About 5,000 people protested in the capital of northern Myanmar’s Kachin state on Monday to demand that the government help rescue displaced civilians trapped in forests amid fighting between the Myanmar military and an ethnic armed group.
More than 3,000 internally displaced persons (IDPs) have been driven from their homes by recent clashes in the long-running conflict between the national army and the Kachin Independence Army (KIA).
The United Nations Office for the Coordination of Humanitarian Affairs (OCHA) told Agence France-Presse on April 27 that more than 4,000 people in Kachin state have been displaced by fighting in the last three weeks.
About 1,000 villagers in Injanyang township fled clashes that flared on April 24, heading to Tanphaye village on the outskirts of Myitkina where they are staying in nearby woods.
The latest fighting comes on the heels of battles in Kachin’s Tanaing and Hpakant townships that stranded 2,000 villagers with little food last week.
Police stopped the protesters, who also called on the Myanmar army to end what they called indiscriminate shelling, because they walked along a public thoroughfare, said Kachin state police Colonel Than Oo.
People have to adhere to about 10 criteria in order to have a peaceful assembly, he said. We had to stop them because they protested along a public road.
About 200 Kachin youths formed a protest camp in the evening outside the No. 8 High School in Myitkyina, but they had to close it down after Khat Aung, the state’s chief-minister, did not grant permission to the students to hold the event.
We applied for permission to protest and we got it, but someone who doesn’t act in accordance with the law asked us to stop, said Sut Swai Htwe, the organizer of the protest camp.
Everybody knows who he is, she said. Authorities say something and do another thing that’s different from what they said. We will open our protest camp again, but we can’t say where it will be.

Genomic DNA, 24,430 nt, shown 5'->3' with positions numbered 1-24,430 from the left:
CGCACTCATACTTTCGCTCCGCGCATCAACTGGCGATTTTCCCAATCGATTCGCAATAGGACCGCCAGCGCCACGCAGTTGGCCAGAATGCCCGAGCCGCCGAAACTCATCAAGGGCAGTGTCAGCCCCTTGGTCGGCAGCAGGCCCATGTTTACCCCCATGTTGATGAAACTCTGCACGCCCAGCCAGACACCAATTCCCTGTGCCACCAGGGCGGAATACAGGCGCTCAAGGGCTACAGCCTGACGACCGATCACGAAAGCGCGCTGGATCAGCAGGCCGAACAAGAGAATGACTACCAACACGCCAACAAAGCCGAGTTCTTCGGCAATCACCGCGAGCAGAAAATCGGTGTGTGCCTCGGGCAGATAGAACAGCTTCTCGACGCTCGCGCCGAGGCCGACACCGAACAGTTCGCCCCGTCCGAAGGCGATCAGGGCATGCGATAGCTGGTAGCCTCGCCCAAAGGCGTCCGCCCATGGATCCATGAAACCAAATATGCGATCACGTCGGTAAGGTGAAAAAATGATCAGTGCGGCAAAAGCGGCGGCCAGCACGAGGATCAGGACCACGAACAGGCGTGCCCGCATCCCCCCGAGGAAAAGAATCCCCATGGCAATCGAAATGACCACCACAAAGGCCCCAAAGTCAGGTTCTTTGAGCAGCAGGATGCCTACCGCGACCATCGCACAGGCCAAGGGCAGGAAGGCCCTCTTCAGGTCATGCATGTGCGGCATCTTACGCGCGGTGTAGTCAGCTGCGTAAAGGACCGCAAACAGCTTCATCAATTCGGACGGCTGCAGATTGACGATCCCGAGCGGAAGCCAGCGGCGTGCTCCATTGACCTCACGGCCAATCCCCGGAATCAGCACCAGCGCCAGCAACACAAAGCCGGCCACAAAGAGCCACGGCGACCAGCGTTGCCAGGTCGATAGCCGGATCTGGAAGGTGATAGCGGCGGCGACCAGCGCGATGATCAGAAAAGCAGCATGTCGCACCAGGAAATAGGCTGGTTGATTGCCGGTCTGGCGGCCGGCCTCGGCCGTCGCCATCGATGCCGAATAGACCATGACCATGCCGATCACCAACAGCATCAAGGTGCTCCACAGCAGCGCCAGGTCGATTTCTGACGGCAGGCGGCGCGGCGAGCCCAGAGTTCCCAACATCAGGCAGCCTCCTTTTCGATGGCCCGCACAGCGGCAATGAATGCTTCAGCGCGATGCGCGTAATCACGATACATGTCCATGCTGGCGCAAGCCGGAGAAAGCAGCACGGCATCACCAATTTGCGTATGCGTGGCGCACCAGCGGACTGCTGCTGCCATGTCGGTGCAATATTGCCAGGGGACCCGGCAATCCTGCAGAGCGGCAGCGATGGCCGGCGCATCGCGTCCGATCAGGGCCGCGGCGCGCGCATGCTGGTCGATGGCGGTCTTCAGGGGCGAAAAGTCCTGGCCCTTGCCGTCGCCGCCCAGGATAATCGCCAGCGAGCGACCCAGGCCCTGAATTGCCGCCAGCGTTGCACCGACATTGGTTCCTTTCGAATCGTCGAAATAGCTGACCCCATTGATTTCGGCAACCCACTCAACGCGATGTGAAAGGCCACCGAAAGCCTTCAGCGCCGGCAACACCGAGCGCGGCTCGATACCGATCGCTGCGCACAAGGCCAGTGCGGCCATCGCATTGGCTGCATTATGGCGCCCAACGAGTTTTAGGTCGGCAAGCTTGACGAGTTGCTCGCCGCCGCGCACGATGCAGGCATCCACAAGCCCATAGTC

As long as about 3,000 IDPs are not freed from where they are trapped, we will continue our protest and demand that authorities act according to the law and in a nonviolent manner, she said.
Over the years, hostilities in a region that lies between India and China have displaced more than 90,000 people who have sought safety in Buddhist monasteries, Christian churches, or displaced persons camps in the state.
Hindering the peace process
Politicians from several parties weighed in on the uptick in fighting in Kachin state and its impact on the Myanmar government’s peace initiative to try to end decades of civil wars between the national army and ethnic militias.
The KIA is one of several militias with which the Myanmar government is trying to end decades of ethnic separatist civil wars and forge peace in the country through a series of peace negotiations launched in August 2016 by Myanmar leader Aung San Suu Kyi.
The Kachin Independence Organization (KIO), the KIA’s political wing, has not signed the government’s nationwide cease-fire agreement that eight of the country’s more than 20 ethnic armies inked in October 2015, with two more having joined since then.
We are worried about the current situation in Kachin state, said Naing Han Thar of the New Mon State Party. They must not continue to fight while every party is trying for peace.
Khun Okka, chairman of the Pa-Oh National Organization, cited two reasons for the continued fighting between the KIA and Myanmar military.
The first reason is the government army has been clearing out KIA troops because all the business that flows from China must pass through KIA-controlled territory, he said. The second reason is the national army is fighting the KIA with the intention of cutting off its money flow to prevent it from getting larger.
The government army might think it is easier to control the KIA when it becomes weaker, he said.
The Myanmar military has accused the KIA of illegally using the area’s natural resources and taking money from mining businesses that should otherwise go to the state, while the ethnic militia believes the government army has stepped up its attacks on rebel-held territory in hopes of gaining control before the next round of nationwide peace negotiations.
Sai Nyunt Lwin, secretary of Shan Nationalities League for Democracy, said the fighting in Kachin is one of several crises in Myanmar that are hindering the peace process.
We have crises in Rakhine, northern Shan state, and Karen state, he said. We have too many crises, and we shouldn’t have fighting in Kachin State in this situation.
On April 25, more than 30 Kachin civil society organizations urged the U.N. Security Council to refer the Myanmar military to the International Criminal Court for what they said are human rights violations against civilians and the denial of humanitarian assistance by soldiers in Kachin state.
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